It’s hard to break the grip of EI

I have a long standing debate with a colleague on the role of EI and economic development in New Brunswick.  I am not going to get into the meat and potatoes of our debate.  Suffice it to say that I think seasonal EI, no matter how well intended, is having unintended consequences.

How can New Brunswick have a low employment rate, a relatively high unemployment rate and at the same time many employers around the province can’t find workers – particularly in the $9 – $11/hour range?

There are over 100,000 New Brunswick that reported EI income in 2009 – a number that has hardly budged in a decade.  As a percentage of persons reporting employment income, over one in four New Brunswickers collect EI each year – again rate that has only slightly dipped in a decade.   This is actually an understatement as there is a significant percentage of folks that are not eligible to collect EI that earn employment income (they don’t pay in or they earn too much) – 64 percent higher than the national level.  Take that group out and more than one out of three NBers collects EI during the year.

I think public policy should be geared to getting people off dependence on EI.  It is a significant cost to the rest of the taxpayers.   In New Brunswick, over $830 million was paid out in 2009 alone and over $6.7 billion from 200-2009.

I can’t tell you the breakdown between the amount of EI going to folks that lost their job and were in transition to a new job versus those that collect every year.  I am not even sure those statistics exist or are published.  But even if we assume that half the amount is what you might term ‘legitimate’ employment insurance (i.e. insurance when you lose your job), that still means over $400 million each year to supplement the salaries of season workers and over $3.3 billion over 10 years.

We need to encourage work.  It would be good for the productivity of the province.  It would free up hundreds of millions of tax dollars for use elsewhere and, it should, help foster a more positive business investment climate in the province.  If I had a nickel for every time a business owner told me a story about people quitting to go on ‘pogey’, I’d be a rich man.

Now, of course, we have the income conundrum I spoke about in a recent post.  For many people collecting seasonal EI, the economic incentive to work year round or to work two or more seasonal jobs instead of collecting EI is marginal.  So we have set up this trap where for 30k? 40k? 50k? of the population, it is more lucrative for them to work partially during the year and collect an EI cheque than to work year round.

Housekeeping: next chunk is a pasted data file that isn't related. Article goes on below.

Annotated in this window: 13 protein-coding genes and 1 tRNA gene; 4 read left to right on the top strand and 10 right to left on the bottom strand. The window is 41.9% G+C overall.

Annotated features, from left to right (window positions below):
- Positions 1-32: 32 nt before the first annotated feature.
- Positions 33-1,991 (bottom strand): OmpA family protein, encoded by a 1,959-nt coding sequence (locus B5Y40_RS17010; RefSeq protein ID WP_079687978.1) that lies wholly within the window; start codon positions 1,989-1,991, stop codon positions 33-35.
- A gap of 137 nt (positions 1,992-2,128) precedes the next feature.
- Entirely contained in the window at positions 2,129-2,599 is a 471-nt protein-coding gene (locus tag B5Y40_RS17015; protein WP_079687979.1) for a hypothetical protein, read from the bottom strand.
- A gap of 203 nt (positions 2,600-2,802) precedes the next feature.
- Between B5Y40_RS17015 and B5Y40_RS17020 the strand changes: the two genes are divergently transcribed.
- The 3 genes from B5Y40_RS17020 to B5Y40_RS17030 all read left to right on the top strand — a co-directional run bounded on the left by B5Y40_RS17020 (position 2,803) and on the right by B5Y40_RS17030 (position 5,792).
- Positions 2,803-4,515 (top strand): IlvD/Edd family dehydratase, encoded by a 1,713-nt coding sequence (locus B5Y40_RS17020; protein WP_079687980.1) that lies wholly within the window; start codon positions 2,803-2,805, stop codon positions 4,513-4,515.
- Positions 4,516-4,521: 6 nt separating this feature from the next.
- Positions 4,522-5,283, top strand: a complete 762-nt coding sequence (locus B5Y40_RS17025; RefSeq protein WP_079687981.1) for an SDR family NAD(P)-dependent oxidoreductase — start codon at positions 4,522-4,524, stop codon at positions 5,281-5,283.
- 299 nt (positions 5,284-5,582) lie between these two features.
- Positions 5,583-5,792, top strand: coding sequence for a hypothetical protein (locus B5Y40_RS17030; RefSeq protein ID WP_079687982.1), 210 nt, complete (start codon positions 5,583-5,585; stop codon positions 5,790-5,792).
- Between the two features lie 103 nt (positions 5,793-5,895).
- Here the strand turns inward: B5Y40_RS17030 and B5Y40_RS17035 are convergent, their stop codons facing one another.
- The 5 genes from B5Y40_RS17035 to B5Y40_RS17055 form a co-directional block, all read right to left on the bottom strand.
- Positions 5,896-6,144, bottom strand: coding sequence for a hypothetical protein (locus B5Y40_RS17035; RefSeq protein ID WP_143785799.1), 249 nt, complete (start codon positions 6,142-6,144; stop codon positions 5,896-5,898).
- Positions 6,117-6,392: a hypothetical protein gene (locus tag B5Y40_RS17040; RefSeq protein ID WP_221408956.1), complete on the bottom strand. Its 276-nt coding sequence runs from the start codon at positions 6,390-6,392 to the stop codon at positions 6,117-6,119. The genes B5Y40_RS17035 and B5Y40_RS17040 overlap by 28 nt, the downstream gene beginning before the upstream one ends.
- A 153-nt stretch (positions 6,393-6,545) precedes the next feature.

And that is something I don’t have an answer for.

3 thoughts on “It’s hard to break the grip of EI

  1. i agree with the intent of your blog and believe gearing programs, incentives towards getting more New Brunswickers working year round is one of the steps we require to improving the economy in NB. i do not believe it is going to be a windfall of money for the NB gov as ei premiums are payed into federal coffers. the NB gov would likely see an increase in taxes paid through consumption and income but i am not sure to what extent.

  2. I agree, ANY federal money is at least money. It’s highly doubtful the feds will say “OK, we’ll stop paying X amount in EI and instead invest that money into….” actually, I can’t even think what that would be…a new research institute? Another school? In internet start ups? What?

    The other thing I’d dispute is the often claimed problem of “people quitting to collect EI”. It’s been YEARS since you could quit a job and collect EI. They got rid of that one time that I collected EI for a short time, and that was over a decade ago.

    Far more often is a problem of ‘collusion’, where employers make deals with employees, and sometimes its employers who make EI part of their hiring package, that way they don’t have to worry about finding work through the winter, or have employees who after a year will want a raise.

    As for the big question, I regularly scan the job ads in NB and they are usually the same old jobs. With student unemployment so high, I have difficulty believing that employers can’t find workers. I CAN believe that lousy employers can’t find desperate workers, but even that is something I’d have to see evidence for.

    But more believable would perhaps be the simple hypothesis that the jobs not being filled are in a different place than where the workers are. At this point there may be a tipping point, where those on EI are simply so far unwilling to move to where the jobs are (probably down south), particularly if the jobs are lousy and you end up paying more in rent, etc., than you would at home. In other words, the numbers just don’t add up, and the policy of FORCING people to move to find work may sound economically expedient, but whether its good long term policy I don’t know.

  3. People are gaming the system with seasonal work. Or they lay someone off after the required weeks of work and pay them under the table. Couple of things – don’t let people repeatedly collect EI each year and make them pay it back when they work.

    If you’re pissed about paying into EI, one solution that I use is I have a corporation that earns revenue (where I do IT work from home in Sackville, NB) then I pay myself dividends to cover the bills. So no EI or CPP payments. Imagine being self-sufficient!

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